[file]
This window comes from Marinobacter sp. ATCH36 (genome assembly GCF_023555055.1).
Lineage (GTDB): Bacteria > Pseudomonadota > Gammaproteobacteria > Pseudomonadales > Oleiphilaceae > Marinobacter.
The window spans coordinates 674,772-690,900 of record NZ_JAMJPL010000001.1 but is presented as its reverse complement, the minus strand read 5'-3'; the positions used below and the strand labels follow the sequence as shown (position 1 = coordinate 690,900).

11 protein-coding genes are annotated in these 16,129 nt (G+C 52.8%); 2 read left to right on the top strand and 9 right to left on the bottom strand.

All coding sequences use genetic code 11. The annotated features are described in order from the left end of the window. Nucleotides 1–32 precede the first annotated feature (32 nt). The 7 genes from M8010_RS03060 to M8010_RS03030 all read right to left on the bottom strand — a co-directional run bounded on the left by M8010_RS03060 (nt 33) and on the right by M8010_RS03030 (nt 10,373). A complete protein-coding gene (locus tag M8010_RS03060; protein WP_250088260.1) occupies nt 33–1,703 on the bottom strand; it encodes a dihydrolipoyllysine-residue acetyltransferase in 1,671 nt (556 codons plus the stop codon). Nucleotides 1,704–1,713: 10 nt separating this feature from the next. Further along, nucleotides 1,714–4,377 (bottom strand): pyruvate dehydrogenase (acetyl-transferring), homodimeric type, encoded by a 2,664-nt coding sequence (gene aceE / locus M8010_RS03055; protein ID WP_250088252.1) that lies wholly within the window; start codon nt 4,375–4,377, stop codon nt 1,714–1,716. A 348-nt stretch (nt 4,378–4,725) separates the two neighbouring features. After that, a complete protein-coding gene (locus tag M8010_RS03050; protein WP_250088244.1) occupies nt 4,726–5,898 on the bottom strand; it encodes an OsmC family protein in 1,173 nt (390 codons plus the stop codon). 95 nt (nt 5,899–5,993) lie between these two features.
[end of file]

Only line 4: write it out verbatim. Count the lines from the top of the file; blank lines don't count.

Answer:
11 protein-coding genes are annotated in these 16,129 nt (G+C 52.8%); 2 read left to right on the top strand and 9 right to left on the bottom strand.